At left, Peter Arno contributed this advertisement for Camel cigarettes in the Playbill edition for Almanac; top right, John Murray Anderson at work; cover for sheet music from the revue. (attemptedbloggery.blogspot.com / Wikipedia)

And in the following issue of the New Yorker (Sept. 21), Peter Arno contributed this drawing for the theater review section (it doesn’t look like an Arno, but then again his style at this time seemed to fluctuate almost weekly)…

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Flapper Joan

No stranger to Broadway herself, the young actress Joan Crawford was making a name for herself in Hollywood and garnering consistently positive reviews from the New Yorker’s film critic John Mosher, who found that the 25-year-old actress— who portrayed a fun-loving flapper in Modern Maidens — could shine even in the midst of an average screenplay:

THEY’RE NOT ACTING…At top, Douglas Fairbanks Jr. and Joan Crawford in MGM’s Our Modern Maidens (1929). The film led to a widely publicized romance and marriage between the co-stars; below, publicity photo for the film, with (from left) Josephine Dunn, Crawford, and Anita Page. (IMDB/joancrawfordbest.com)

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Silence is Golden

Cultural critic Gilbert Seldes contributed a casual titled “In a Loud Voice With the Tongues of Angels,” joining the chorus of voices at the New Yorker skeptical of (but resigned to) the advent of sound motion pictures. Excerpts:

SOMETHING HAS COME BETWEEN US…a microphone moves in close on Spencer Tracy and Bette Davis in a scene from 1932’s 20,000 Years In Sing Sing. (cinecollage.net)

 * * *

Das Speedboat

“The Talk of the Town” reported on the fuss created by the German passenger liner Bremen after it completed its maiden voyage to New York. It set a new world record in the process — four days, 17 hours, and 42 minutes later —and captured the westbound “Blue Riband” from the famed Mauretania with an average speed of 27.83 knots (the Blue Riband was an unofficial honor bestowed on the fastest passenger liners crossing the Atlantic)…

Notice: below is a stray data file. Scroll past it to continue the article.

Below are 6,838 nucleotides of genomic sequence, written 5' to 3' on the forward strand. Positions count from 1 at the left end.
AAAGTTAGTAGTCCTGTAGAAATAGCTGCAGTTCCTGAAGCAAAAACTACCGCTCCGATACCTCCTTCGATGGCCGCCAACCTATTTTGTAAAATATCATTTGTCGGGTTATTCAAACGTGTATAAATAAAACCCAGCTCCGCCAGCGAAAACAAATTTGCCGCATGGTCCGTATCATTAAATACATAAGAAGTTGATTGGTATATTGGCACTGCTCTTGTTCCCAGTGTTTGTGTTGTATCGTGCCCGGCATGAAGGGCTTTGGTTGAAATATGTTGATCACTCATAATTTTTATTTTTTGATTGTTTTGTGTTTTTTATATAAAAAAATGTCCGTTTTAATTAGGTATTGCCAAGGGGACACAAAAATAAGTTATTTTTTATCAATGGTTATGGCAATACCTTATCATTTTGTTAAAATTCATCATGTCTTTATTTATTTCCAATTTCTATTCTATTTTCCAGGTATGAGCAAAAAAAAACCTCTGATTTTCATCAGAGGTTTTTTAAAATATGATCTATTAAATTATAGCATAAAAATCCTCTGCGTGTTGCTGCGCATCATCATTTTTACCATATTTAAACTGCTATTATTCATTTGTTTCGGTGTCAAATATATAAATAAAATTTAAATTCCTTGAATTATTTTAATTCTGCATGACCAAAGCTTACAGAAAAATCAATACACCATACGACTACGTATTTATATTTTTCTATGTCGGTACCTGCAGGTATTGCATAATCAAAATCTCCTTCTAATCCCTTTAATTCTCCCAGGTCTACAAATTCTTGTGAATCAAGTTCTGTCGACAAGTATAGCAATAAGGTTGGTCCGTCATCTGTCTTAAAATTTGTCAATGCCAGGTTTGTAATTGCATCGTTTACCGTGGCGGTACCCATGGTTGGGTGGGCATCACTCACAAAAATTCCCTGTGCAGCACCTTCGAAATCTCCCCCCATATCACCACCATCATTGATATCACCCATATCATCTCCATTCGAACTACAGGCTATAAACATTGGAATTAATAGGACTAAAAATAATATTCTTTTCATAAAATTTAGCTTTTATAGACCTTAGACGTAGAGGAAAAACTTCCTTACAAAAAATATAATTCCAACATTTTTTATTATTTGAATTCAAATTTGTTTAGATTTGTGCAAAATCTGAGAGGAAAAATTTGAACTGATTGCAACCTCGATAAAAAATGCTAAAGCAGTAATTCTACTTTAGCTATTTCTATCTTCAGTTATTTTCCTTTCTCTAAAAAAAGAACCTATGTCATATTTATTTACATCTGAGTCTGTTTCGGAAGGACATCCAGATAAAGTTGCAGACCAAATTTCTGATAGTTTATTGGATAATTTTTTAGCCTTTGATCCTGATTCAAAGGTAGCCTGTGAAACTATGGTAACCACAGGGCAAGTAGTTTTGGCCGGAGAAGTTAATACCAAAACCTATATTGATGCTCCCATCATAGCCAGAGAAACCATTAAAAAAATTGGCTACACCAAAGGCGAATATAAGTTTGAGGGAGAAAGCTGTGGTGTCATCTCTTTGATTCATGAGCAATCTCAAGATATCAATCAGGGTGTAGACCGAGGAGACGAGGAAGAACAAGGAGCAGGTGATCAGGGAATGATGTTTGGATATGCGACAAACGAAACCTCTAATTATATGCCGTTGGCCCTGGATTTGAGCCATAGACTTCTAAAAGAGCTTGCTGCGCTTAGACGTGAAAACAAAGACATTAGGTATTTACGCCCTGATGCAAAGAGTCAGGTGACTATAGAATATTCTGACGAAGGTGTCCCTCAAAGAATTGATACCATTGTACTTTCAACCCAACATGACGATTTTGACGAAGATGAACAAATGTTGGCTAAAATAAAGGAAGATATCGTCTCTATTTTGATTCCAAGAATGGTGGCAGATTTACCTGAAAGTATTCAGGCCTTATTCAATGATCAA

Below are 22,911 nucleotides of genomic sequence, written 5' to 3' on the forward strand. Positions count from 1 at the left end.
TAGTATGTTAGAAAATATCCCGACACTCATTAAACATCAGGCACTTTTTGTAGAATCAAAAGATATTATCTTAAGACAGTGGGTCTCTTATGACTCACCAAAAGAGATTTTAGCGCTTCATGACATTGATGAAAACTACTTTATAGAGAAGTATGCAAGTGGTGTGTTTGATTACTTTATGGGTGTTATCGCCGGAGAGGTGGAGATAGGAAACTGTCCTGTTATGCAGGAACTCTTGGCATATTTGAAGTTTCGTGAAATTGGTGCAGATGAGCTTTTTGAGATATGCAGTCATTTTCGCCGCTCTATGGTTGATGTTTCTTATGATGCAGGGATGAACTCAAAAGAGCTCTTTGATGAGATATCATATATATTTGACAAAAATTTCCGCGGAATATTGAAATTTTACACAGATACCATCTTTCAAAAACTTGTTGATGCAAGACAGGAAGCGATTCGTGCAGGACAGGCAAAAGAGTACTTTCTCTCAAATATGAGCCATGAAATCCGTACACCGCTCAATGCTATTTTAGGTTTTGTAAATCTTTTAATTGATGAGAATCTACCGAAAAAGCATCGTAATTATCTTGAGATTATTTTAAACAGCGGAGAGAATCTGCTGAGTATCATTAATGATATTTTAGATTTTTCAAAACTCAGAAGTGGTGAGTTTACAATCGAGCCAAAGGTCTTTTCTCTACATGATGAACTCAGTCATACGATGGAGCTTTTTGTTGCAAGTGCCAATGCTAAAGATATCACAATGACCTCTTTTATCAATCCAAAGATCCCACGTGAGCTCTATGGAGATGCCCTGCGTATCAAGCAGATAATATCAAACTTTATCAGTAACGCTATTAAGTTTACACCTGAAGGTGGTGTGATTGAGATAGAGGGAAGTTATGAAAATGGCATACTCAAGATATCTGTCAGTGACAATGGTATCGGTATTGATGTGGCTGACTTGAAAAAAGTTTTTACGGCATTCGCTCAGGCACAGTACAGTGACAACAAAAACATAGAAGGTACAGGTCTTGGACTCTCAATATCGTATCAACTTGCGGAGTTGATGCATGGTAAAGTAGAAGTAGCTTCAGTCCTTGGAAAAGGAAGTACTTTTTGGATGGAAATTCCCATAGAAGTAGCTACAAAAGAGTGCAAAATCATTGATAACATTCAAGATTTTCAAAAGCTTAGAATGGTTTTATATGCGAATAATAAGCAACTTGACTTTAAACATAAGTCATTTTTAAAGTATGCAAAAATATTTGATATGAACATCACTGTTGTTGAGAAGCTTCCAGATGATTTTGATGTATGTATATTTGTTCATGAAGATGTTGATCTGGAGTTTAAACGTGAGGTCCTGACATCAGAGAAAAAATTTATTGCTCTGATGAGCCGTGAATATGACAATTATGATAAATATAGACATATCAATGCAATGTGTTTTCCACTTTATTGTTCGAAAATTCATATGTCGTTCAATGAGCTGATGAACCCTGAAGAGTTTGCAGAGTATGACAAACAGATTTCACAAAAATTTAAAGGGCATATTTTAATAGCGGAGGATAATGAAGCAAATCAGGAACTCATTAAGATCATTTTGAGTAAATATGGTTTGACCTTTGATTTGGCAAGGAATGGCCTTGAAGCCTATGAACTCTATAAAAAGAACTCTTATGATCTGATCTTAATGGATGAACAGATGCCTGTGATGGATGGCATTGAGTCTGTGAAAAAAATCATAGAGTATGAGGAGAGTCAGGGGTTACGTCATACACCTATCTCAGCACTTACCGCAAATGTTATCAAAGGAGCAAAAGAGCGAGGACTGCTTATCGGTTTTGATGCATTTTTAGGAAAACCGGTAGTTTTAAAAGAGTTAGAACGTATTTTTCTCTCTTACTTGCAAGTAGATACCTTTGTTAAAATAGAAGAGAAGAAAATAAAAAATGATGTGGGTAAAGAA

LOWRIDER…Top, the low, streamlined profile of the Bremen against the backdrop of the New York skyline. Center and below, among its many unique features, the Bremen had a catapult on the upper deck between the two funnels that launched a small seaplane, which facilitated faster mail service ahead of the ship’s arrival. (YouTube/nnapprentice.com)
(Ebay community post)

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Up In Smoke

Another “Talk” item explored the decline of cigar and pipe smokers thanks to the rise of cigarette advertising (and women smokers) in the 1920s…

…as an aside, it appeared golfer Walter Egan was still a pipe smoker, as this illustration by Johan Bull for the issue’s “Tee and Green” column attested…

…”Talk” laid the blame (or the credit) on Lucky Strike’s successful ad campaigns that that particularly made a “big impression” on women…

…and to begin our advertising section, a Lucky Strike ad from the same issue:

…the Liggett & Myers tobacco company, on the other hand, promoted their Fatima brand as a higher quality, and slightly more expensive, alternative…

…in this ad for The Shelton Looms we find the elongated style popular in fashion ads of the era…the illustration is by LeBrun, but also evokes the style of Carl “Eric” Erickson, known for his Camel ad illustrations of the same period…

…and now a couple of ads from the back pages: the ad at left promoted a “country style” supper club near Washington Square. I haven’t found a record (yet) for the County Fair, but I believe it was one of the themed restaurants Don Dickerman operated around Greenwich Village before the Depression (Dickerman, an illustrator, also provided the art for the ad)…the ad on the right—for Odorono deodorant— appeared regularly in the back pages of the New Yorker, illustrated by the magazine’s own Julian De Miskey. The ads featured vignettes of unfortunate young women whose B.O. was so bad that it caused all potential suitors to flee…

…on to our cartoons, Al Frueh (artist of the first two cartoons in the New Yorker’s first issue)…contributed another of his familiar multi-panel “silent” cartoons…

…I like the modern feel of this cartoon by William Crawford Galbraith

…and we close with a couple of cartoons under the moonlight, by Bruce Bairnsfather…

…and Peter Arno.

Next Time: Looking Ahead to 1979…

 

The Last Hurrah

Avery Hopwood’s 1919 Broadway hit, The Gold Diggers, was among cultural events of the late teens that signaled the dawn of new age; namely, the Jazz Age.

Sept. 7, 1929 cover by Sue Williams.